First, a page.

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Hypoglossal Nerve Stimulation in the Treatment of Obstructive Sleep Apnea: Patient Selection and New Perspectives

Authors Baptista PM, Costantino A, Moffa A, Rinaldi V, Casale M

Received 19 November 2019

Accepted for publication 1 February 2020

Published 13 February 2020 Volume 2020:12 Pages 151—159


Checked for plagiarism Yes

Review by Single anonymous peer review

Peer reviewer comments 2

Editor who approved publication: Professor Steven A Shea

Peter M Baptista,1 Andrea Costantino,2 Antonio Moffa,3,4 Vittorio Rinaldi,3 Manuele Casale3

1Department of ORL, Clínica Universidad de Navarra, Pamplona, Spain; 2Otorhinolaryngology Unit, Humanitas Clinical and Research Center-IRCCS, Milan, Italy; 3Department of Otolaryngology, Integrated Therapies in Otolaryngology, University Campus Bio-Medico, Rome, Italy; 4Department of Otolaryngology, University of Foggia, Foggia, Italy

Correspondence: Peter M Baptista
Department of ORL, Clinica Universidad de Navarra, Pamplona, Spain

Abstract: Hypoglossal nerve stimulation (HNS) is an increasingly widespread OSA treatment. It is a non-anatomical modifying surgery able to achieve an adequate objective and subjective result with a reasonable complication rate. HNS exploits the neurostimulation to reduce upper airway collapsibility providing a multilevel upper airway improvement within a single procedure. Proper patient selection has a fundamental role in determining an adequate long-term clinical outcome. All patient candidates for HNS undergo a standard comprehensive sleep medicine assessment and upper airway surgical examination. Several features should be assessed preoperatively in order to predict patients’ response to HNS treatment. In particular, the assessment of OSA severity, BMI > 32 Kg/m2, collapse pattern during drug-induced sleep endoscopy (DISE), and many other parameters, is central for a good patient selection and customization of OSA treatment. HNS is indeed one of the most promising tools in the widespread context of personalized sleep medicine. HNS is an adjustable medical device that could be titrated in order to improve HNS effectiveness, maintaining patient comfort. Moreover, HNS provides the opportunity for patients to play an active role in their own care, with a potential improvement in therapy adherence and efficacy. This review summarizes the current evidence in patient selection for HNS, highlighting the reasons behind the optimistic future of this OSA treatment in the context of personalized medicine.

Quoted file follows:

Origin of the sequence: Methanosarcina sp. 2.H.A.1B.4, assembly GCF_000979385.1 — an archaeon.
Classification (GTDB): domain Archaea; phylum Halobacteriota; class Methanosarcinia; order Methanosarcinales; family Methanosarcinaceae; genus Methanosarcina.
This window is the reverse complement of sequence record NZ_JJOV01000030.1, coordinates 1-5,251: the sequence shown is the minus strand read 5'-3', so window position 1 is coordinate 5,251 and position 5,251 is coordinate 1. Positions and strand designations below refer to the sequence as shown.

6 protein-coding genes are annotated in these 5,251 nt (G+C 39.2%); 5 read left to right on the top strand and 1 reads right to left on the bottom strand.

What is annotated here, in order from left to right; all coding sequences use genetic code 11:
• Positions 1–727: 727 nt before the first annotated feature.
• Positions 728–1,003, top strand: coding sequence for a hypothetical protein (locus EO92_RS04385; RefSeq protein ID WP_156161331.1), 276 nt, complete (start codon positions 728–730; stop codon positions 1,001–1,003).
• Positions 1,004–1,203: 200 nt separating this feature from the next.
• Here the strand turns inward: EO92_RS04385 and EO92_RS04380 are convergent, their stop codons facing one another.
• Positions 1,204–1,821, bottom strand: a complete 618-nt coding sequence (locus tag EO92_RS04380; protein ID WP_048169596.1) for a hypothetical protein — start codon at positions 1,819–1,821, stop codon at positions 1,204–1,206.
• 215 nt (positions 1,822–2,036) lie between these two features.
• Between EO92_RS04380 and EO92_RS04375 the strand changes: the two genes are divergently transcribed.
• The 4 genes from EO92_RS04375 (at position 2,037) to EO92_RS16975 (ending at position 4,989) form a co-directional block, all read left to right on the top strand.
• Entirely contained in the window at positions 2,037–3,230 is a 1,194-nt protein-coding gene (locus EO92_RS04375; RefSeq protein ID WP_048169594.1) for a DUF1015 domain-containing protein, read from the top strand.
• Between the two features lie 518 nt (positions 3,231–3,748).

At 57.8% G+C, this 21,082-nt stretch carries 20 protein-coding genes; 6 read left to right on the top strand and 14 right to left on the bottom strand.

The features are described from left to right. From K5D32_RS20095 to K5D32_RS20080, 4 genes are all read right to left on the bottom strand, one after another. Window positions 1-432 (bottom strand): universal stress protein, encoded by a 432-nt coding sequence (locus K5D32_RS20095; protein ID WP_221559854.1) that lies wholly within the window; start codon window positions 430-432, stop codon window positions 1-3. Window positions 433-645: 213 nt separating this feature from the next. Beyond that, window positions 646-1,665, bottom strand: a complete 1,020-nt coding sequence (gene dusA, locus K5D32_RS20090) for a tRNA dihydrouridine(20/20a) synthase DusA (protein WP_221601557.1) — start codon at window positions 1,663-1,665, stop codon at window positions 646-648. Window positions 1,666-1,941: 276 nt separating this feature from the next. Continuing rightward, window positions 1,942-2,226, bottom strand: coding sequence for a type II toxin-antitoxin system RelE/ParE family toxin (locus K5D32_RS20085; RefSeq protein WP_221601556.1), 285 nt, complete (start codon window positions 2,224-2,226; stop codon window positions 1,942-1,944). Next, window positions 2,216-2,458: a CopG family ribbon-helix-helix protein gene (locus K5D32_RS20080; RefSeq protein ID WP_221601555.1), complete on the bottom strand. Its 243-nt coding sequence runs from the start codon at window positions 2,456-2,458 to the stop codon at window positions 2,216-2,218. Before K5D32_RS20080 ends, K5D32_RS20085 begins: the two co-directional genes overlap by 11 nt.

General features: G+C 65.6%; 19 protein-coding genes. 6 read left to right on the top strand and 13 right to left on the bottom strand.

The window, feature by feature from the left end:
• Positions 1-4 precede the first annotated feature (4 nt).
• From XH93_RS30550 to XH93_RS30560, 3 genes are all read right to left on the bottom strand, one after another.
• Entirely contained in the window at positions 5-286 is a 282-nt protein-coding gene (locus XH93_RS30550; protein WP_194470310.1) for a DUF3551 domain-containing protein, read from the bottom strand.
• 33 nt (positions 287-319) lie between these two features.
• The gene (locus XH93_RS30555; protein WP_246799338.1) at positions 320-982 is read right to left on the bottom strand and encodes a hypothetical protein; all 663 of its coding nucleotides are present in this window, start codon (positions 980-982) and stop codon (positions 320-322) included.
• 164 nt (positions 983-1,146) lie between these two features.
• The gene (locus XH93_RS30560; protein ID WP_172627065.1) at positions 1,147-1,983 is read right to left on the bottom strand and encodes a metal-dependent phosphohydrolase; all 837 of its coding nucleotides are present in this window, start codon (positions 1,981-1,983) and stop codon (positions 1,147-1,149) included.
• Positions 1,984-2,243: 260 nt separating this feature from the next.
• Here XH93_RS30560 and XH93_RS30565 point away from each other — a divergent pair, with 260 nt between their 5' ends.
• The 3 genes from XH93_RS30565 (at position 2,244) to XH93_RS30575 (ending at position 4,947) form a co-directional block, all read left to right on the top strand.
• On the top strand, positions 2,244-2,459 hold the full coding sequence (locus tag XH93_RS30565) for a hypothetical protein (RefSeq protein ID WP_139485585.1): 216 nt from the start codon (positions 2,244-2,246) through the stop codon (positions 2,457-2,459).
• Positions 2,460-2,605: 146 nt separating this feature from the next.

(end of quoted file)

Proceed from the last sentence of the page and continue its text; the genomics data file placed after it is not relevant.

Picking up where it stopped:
Keywords: obstructive sleep apnea, hypoglossal nerve, upper airway, stimulation, personalized medicine

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